Unarmed ADF personnel boost NSW’s compliance enforcement efforts

By Shannon Jenkins

Friday July 30, 2021

NSW Police Minister David Elliott and Police Commissioner Mick Fuller.
NSW Police Minister David Elliott and Police Commissioner Mick Fuller. (AAP Image/POOL/Mick Tsikas)

Up to 300 unarmed Defence personnel will begin assisting New South Wales Police with its COVID-19 compliance efforts across Sydney’s hotspots, from Monday.

NSW Police commissioner Mick Fuller on Friday said personnel would be paired up with police officers to ensure residents from eight local government areas of concern are staying home.

“We can double the amount of checks we do in a day by putting a police officer with a member of the Australian Defence Force,” Fuller told RN Breakfast on Friday morning.

“They don’t come with powers and they won’t be carrying firearms but what they do come with is an enormous amount of training, very disciplined, they understand the task, and they allow us to double our compliance checking within a couple of days.”

The commissioner noted that police would also be patrolling the streets to ensure people comply with COVID-19 restrictions.

Defence minister Peter Dutton has echoed Fuller’s remarks, telling the Today Show that ADF personnel would not have the same powers as police.

In a statement on Thursday night, Dutton confirmed that up to 300 Defence personnel would begin assisting NSW authorities after undertaking training.

“This afternoon Defence received a request from Emergency Management Australia on behalf of the NSW State Emergency Operations Centre to provide Australian Defence Force personnel to support the NSW Police with their response to the COVID-19 situation in Greater Sydney,” Dutton said.

“Defence members will commence deploying on Friday 30 July to undertake training over the weekend and commence working under the direction of NSW Police on Monday 2 August.”

Fuller made the request for assistance on Thursday afternoon, after the state recorded 239 new COVID-19 cases. Seventy of those cases were infectious in the community.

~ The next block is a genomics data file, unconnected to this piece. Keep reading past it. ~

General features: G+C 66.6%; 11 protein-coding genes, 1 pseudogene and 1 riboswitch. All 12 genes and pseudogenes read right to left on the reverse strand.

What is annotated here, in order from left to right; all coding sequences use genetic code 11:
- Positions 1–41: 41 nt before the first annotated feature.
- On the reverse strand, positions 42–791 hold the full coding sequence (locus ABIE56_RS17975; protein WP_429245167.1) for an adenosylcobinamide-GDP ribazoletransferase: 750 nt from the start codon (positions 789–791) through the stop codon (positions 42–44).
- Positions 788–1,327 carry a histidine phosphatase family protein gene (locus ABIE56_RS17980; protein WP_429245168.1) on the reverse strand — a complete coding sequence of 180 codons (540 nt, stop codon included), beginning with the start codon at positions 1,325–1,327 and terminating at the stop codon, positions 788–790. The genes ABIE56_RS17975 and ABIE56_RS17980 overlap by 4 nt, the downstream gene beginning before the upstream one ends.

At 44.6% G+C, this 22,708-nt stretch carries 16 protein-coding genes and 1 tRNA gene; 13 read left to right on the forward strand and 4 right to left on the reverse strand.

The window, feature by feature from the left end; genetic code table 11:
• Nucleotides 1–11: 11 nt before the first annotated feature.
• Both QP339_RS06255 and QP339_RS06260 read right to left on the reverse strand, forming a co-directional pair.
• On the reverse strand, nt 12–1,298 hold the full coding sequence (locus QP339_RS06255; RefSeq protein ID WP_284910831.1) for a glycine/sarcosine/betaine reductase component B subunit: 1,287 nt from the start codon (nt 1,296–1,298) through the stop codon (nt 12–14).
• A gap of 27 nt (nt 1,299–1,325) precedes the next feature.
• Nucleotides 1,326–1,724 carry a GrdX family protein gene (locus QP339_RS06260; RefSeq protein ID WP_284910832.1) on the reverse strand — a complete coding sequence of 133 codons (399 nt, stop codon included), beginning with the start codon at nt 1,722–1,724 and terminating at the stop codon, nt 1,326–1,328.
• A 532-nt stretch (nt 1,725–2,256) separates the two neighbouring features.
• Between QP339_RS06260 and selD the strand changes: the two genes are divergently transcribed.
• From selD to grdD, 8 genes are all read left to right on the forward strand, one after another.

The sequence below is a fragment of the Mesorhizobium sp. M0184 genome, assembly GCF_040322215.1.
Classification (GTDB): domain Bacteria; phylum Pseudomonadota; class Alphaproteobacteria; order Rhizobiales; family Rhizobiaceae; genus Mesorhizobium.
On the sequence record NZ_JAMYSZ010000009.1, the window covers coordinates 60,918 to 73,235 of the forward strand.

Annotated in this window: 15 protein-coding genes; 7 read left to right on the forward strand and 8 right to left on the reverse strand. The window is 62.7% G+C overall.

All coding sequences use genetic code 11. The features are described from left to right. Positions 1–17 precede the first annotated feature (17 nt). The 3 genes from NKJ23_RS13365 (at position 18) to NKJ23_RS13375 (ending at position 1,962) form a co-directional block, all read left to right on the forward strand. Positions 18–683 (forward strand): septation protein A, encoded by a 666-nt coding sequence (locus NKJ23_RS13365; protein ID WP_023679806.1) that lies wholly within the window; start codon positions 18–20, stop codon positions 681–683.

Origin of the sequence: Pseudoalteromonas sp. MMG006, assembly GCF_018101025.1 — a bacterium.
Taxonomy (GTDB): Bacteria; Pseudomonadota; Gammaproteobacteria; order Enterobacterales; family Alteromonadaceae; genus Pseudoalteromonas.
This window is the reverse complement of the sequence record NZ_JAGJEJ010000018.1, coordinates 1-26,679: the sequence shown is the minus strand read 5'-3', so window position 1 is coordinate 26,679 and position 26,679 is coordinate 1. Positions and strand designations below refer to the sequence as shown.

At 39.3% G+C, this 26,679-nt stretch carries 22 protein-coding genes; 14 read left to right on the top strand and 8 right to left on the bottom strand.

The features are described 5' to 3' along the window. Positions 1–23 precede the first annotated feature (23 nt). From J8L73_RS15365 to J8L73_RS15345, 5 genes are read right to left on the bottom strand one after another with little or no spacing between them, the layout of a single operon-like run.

Police and emergency services minister David Elliott said the ADF would ‘add another line of defence’ to the state government’s compliance measures.

“The Army’s unique skills and training have combined many times with those of our police officers to serve the people of NSW in times of crisis, such as the floods and severe bushfires we’ve experienced in recent years,” Elliot said.

“This will be a functional, effective and dynamic team to fight this pandemic.”

There are around 250 ADF personnel currently supporting NSW authorities with quarantine compliance management at hotels and airports.

More than 13,000 ADF personnel have taken part in Operation COVID-19 Assist since the pandemic began. There are currently 1,385 ADF personnel supporting Operation COVID-19 Assist nationwide.

Meanwhile, NSW Police have been granted the power to shut down businesses, construction sites and public premises where there is a risk to public health, as part of a range of measures to enforce compliance with COVID-19 rules.

The penalty for not wearing a mask where required has also been increased from $200 to $500.

From today, residents of the eight Sydney hotspots — Blacktown, Campbelltown, Canterbury-Bankstown, Cumberland, Fairfield, Georges River, Liverpool and Parramatta — are also subject to tighter restrictions.

These residents must stay within 5kms of their home when exercising, participating in outdoor recreation and conducting singles bubble visits. The 5km limit also applies for shopping, unless the goods or services are not readily available in that area. Masks must also be worn when outdoors.

Fuller said police officers would perform an extra 1000 shifts throughout the next week in order to crack down on non-compliance.

“These officers will be out in force across the Greater Sydney footprint conducting high-visibility proactive patrols and compliance checks, and responding to all Crime Stoppers reports,” he said.

“The stronger powers and police presence are about getting us out of lockdown sooner.”


READ MORE:

‘Fit for service’: Why the ADF needs to move with society to retain the public trust

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